The association between soy intake and EC in cohort studies becomes null based on only 2 studies. However, the study by Ollberding et al,36 1 of the 2 included studies, was conducted in postmenopausal women. When stratified by menopausal status, we observed a protective role in postmenopausal women, but not in premenopausal women, which suggested that menopausal status maybe an important modifier of the effect of isoflavones on EC. One probable reason is that soy isoflavones may be effective only at low sex hormone concentrations as shown in postmenopausal women. Another explanation is that the mechanism by which isoflavones act might involve the ovarian synthesis of sex hormone or the alteration of other menstrual cycle characteristics.61,62 Of note, the lack of effect in premenopausal women could also be due to the small sample sizes included in this subgroup analysis. Nevertheless, further studies that assess the effects of soy intake on EC risk separately in pre- and postmenopausal women are still warranted.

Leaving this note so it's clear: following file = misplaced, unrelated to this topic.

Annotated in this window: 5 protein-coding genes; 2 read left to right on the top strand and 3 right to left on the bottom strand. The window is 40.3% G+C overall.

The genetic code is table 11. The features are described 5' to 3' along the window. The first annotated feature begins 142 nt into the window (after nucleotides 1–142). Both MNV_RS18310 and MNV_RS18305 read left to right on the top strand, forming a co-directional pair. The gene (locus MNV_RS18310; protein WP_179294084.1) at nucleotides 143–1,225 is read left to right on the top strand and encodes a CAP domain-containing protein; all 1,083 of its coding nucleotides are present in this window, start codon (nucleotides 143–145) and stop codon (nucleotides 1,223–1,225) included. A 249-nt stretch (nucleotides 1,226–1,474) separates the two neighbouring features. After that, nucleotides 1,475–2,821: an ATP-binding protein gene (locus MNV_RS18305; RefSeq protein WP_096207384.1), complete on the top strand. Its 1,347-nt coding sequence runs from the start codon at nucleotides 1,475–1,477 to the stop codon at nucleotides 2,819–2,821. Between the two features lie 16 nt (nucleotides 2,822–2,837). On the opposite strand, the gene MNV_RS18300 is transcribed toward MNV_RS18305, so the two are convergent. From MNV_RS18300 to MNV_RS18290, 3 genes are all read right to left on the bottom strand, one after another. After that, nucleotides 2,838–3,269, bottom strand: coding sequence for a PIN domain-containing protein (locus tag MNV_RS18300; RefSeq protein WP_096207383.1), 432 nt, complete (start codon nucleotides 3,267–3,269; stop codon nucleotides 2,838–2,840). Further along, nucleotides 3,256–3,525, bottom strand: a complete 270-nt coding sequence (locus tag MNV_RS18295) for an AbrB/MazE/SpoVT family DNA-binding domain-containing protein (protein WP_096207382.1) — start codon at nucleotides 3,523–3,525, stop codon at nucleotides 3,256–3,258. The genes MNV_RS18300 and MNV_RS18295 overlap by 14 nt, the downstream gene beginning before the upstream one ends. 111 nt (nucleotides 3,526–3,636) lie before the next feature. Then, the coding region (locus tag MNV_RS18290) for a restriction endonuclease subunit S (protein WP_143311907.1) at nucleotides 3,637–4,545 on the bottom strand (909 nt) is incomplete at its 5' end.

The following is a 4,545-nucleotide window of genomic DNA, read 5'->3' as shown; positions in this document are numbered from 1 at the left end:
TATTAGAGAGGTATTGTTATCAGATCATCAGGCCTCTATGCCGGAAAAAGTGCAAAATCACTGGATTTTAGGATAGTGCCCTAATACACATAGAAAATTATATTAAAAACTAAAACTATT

Our findings indicated that unfermented soy foods was inversely associated with EC risk, whereas a null association was found between fermented soy foods and EC risk based on only one cohort study by Budhathoki et al.37 The result was consistent with the meta-analysis by Yang et al,16 which suggested that unfermented soy foods was inversely associated with lung cancer risk, not fermented soy foods. Another meta-analysis63 studied the effects of fermented and unfermented soy foods separately on gastric cancer risk, which also showed that a high intake of unfermented soy foods was associated with lower gastric cancer risk, whereas fermented soy foods was associated with an increased risk of gastric cancer. Only few experimental studies found that fermented soy foods intake could exert an inhibitory effect on breast, stomach, and colon tumorgenesis.64–67 To our knowledge, no experimental or observational studies explored the probable effects of fermented and unfermented soy foods separately on EC. Since soy foods exist in most commonly consumed diet worldwide, and especially as a staple in Asian-type diet, our study lays stress on the need for further studies to clarify the difference between fermented and unfermented soy foods in the etiology and prevention of EC.